Background Accurate pathologic nodal staging mandates effective collaboration between surgeons and pathologists. The American College of Surgeons Oncology Group Z0030 trial (ACOSOG Z0030) tightly controlled surgical lymphadenectomy practice but not pathologic examination practice. We tested the survival impact of the thoroughness of pathologic examination (using the number of examined lymph nodes as a surrogate). Methods We re-analyzed the mediastinal lymph node dissection arm of ACOSOG Z0030, using logistic regression and Cox proportional hazards models. Results Of 513 patients, 435 were pN0, 60 were pN1, and 17 were pN2. The mean number of mediastinal lymph nodes examined was 13.5, 13.1, and 17.1; station 10 lymph nodes were 2.4, 2.7, and 2.6; station 11 to 14 nodes were 4.6, 6.1, and 6.7; and total lymph nodes were 19.7, 21.3, and 25.4 respectively. The pN category and histologic evaluation were associated with increased number of examined intrapulmonary lymph nodes. Patients with pN1 had more non-hilar N1 nodes than patients with pN0, patients with N2 had more N2 nodes examined than patients with pN0 or pN1. Patients with pN0 had better survival with examination of more N1 nodes; patients with pN1 had better survival with increased mediastinal nodal examination; the likelihood of discovering N2 disease was significantly associated with increased examination of mediastinal and non-hilar N1 lymph nodes. Conclusions Despite rigorously standardized surgical hilar/mediastinal lymphadenectomy, the number of lymph nodes examined was associated with the likelihood of detecting nodal metastasis and survival. This may indicate an effect of incomplete pathologic examination.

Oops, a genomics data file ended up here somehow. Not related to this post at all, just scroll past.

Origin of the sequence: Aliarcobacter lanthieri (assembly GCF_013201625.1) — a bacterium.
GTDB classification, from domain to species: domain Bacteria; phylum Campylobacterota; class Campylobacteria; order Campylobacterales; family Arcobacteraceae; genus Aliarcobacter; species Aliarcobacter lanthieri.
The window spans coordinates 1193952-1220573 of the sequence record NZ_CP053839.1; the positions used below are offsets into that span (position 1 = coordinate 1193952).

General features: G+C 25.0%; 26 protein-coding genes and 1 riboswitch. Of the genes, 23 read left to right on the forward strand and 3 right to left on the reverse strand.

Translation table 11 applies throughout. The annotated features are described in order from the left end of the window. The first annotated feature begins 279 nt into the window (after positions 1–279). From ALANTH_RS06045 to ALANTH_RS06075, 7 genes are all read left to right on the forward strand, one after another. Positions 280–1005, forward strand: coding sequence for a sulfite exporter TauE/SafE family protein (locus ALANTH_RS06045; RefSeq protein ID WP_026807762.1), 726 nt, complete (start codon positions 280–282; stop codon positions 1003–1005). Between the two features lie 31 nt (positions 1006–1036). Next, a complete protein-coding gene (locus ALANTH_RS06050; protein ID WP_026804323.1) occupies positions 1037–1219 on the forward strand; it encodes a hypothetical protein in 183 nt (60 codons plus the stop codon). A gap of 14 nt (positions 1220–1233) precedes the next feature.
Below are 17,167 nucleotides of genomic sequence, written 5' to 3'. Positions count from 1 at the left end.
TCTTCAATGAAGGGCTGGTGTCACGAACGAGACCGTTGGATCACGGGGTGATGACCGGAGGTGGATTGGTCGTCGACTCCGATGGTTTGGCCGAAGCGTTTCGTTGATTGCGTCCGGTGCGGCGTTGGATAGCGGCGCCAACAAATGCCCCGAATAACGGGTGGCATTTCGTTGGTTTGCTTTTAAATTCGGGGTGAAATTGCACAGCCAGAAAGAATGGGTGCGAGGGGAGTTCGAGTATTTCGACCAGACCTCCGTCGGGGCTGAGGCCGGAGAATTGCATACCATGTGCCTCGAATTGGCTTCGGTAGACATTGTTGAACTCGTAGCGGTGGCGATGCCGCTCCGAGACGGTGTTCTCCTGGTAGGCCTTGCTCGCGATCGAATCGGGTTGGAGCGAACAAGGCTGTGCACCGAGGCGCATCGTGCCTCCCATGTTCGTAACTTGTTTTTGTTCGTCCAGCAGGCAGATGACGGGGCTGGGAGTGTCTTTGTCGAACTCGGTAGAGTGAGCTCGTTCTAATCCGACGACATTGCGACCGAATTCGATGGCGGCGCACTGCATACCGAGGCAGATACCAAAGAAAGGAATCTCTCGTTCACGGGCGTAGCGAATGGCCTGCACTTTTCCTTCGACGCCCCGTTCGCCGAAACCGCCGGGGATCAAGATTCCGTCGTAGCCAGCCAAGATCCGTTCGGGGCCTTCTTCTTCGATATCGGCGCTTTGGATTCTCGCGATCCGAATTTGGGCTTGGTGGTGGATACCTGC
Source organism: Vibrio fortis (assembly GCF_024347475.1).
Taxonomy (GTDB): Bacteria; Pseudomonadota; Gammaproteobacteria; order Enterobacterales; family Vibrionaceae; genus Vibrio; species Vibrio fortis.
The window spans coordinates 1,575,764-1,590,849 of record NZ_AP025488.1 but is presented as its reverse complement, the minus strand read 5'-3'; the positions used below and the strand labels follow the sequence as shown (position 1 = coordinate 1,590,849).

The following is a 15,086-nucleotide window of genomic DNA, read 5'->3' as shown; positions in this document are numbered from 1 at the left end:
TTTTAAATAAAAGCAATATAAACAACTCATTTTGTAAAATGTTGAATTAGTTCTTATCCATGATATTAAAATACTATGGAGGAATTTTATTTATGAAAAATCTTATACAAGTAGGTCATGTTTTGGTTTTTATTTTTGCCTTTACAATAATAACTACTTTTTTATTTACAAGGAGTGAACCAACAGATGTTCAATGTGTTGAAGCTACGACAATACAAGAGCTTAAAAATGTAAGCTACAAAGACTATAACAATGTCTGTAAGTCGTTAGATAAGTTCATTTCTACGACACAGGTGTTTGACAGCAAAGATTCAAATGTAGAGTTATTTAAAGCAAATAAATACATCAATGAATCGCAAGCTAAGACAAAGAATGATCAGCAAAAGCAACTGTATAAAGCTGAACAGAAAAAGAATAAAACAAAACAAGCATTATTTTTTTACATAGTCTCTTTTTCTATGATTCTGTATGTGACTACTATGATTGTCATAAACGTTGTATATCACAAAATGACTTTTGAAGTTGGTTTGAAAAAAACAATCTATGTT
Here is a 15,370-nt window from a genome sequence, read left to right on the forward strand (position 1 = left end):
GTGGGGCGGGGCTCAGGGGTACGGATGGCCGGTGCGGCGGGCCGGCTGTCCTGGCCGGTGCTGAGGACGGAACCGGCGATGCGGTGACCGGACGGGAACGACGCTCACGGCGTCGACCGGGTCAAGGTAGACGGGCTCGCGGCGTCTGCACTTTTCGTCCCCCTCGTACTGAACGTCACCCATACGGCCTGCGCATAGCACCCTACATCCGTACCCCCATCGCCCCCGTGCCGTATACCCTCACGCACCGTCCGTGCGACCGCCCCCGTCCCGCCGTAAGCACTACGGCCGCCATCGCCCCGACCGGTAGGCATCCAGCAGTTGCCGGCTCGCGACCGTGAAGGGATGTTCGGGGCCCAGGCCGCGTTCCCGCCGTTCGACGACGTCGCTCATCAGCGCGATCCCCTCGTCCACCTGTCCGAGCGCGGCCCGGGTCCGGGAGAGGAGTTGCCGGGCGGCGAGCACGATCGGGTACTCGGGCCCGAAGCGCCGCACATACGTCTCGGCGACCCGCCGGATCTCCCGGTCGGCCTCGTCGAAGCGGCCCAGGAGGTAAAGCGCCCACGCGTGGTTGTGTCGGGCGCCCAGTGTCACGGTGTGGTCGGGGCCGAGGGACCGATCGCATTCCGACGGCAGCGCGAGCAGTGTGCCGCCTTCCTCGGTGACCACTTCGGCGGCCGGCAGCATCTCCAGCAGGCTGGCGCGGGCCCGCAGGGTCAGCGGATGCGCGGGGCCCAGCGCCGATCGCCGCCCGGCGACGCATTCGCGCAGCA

ASJC Scopus subject areas
- Pulmonary and Respiratory Medicine
- Cardiology and Cardiovascular Medicine